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Wounded Warrior Project Doubles Down on Advocacy Efforts on Capitol Hill

Veterans Non-profit to Continue Aggressive Legislative Agenda to Impact the Lives of Injured Service Members

WASHINGTON, April 5, 2016 /PRNewswire-USNewswire/ -- Since its founding in 2003, Wounded Warrior Project® (WWP) has recognized the importance of not only impacting the lives of wounded veterans, their caregivers, and families through direct programs and services, but also by working to improve the care and benefits systems which serve them. Today, WWP reaffirmed its commitment to the legislative priorities that will improve these systems and the quality of life of wounded veterans for a generation.

Wounded Warrior Project Alumnus and Director of Combat Stress Recovery Ryan Kules, testifies before the House Committee on Veterans Affairs.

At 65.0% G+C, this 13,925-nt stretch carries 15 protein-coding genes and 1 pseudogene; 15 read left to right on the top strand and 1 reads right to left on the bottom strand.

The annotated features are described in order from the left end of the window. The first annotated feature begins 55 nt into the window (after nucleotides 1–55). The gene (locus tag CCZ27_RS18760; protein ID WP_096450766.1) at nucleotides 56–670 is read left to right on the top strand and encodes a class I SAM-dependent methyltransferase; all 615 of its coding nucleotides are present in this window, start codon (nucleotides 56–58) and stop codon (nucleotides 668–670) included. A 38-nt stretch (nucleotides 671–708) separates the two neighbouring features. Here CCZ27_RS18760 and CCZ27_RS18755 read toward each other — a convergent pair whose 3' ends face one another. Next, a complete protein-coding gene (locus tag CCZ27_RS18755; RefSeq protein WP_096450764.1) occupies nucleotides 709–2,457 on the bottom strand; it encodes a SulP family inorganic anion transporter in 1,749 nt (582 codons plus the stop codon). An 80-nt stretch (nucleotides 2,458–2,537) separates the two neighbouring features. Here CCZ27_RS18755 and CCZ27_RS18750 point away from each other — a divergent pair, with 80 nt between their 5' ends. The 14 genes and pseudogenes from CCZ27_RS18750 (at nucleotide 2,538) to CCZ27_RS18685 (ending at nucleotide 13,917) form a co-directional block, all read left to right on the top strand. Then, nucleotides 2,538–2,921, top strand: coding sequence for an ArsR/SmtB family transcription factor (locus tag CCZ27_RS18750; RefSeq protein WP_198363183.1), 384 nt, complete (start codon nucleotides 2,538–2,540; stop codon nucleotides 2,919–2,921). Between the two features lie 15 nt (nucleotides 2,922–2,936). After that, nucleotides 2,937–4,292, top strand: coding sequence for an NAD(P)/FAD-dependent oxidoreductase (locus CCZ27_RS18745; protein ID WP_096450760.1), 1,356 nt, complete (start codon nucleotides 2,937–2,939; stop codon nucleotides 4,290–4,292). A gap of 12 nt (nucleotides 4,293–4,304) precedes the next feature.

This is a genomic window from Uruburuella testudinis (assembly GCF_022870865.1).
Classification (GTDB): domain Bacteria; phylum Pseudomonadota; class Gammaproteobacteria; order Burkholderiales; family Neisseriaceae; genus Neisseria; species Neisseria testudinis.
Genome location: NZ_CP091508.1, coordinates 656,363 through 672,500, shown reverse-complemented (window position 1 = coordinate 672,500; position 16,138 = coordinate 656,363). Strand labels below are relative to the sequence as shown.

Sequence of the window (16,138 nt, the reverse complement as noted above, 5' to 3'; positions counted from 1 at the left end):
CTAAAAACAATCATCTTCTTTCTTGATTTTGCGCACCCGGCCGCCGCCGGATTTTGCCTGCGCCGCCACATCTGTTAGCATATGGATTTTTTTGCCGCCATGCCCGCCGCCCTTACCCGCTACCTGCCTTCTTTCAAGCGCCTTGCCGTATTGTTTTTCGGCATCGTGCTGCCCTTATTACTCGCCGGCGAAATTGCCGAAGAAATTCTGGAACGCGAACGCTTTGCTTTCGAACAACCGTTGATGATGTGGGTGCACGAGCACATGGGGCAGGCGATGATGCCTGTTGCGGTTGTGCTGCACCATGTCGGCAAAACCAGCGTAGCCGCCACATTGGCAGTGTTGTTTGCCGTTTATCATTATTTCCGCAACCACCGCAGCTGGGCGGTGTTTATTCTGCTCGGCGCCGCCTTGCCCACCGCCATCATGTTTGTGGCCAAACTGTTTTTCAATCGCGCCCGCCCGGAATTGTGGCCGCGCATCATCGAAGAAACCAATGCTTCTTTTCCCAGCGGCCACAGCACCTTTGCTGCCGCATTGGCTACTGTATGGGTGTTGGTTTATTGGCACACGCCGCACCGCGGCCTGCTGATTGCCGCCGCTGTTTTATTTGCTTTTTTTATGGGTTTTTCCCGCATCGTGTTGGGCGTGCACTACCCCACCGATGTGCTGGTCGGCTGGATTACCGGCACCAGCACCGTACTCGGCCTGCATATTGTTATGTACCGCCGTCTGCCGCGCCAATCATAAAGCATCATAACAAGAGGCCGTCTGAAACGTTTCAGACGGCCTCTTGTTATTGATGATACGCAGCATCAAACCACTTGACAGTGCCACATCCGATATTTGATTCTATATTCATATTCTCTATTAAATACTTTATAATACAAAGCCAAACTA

"For more than a decade, the Wounded Warrior Project mission of honoring and empowering Wounded Warriors has improved the lives of injured service members, their families, and caregivers," said Jeremy Chwat, chief strategy officer at WWP. "Creating the Traumatic Service Member Group Life Insurance program in 2005 and, later, passing the Caregivers and Veterans Omnibus Health Services Act were tremendous legislative and advocacy achievements, and we count their adoptions as monumental successes both for wounded veterans and for our organization. Today, as we've done each year since our founding, we reaffirm our unbending commitment to pursuing legislative remedy to the major issues facing the warriors and families we serve to ensure that this is the most successful, well-adjusted generation of wounded service members in our nation's history. We know that through direct engagement of our nation's legislators and leaders, we can make this happen."